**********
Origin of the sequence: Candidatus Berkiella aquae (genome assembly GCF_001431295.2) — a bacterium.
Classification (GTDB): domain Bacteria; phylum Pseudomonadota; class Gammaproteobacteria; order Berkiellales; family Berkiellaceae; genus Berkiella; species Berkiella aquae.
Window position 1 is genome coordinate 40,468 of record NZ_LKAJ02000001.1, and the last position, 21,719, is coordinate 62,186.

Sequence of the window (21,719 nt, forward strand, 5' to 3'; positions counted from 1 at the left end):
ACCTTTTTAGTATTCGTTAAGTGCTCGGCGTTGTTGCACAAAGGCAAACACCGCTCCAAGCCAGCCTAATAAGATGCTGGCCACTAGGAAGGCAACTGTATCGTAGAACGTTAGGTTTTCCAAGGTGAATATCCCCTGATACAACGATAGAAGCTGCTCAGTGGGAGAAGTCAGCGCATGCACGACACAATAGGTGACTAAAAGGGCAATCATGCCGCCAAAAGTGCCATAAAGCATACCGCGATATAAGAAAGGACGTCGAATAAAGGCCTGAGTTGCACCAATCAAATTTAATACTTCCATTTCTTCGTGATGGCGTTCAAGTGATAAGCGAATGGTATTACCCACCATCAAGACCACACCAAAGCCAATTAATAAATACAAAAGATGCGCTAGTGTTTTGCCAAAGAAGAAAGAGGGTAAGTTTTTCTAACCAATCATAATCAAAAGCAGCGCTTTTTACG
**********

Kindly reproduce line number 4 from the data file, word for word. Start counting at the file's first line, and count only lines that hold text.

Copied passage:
Sequence of the window (21,719 nt, forward strand, 5' to 3'; positions counted from 1 at the left end):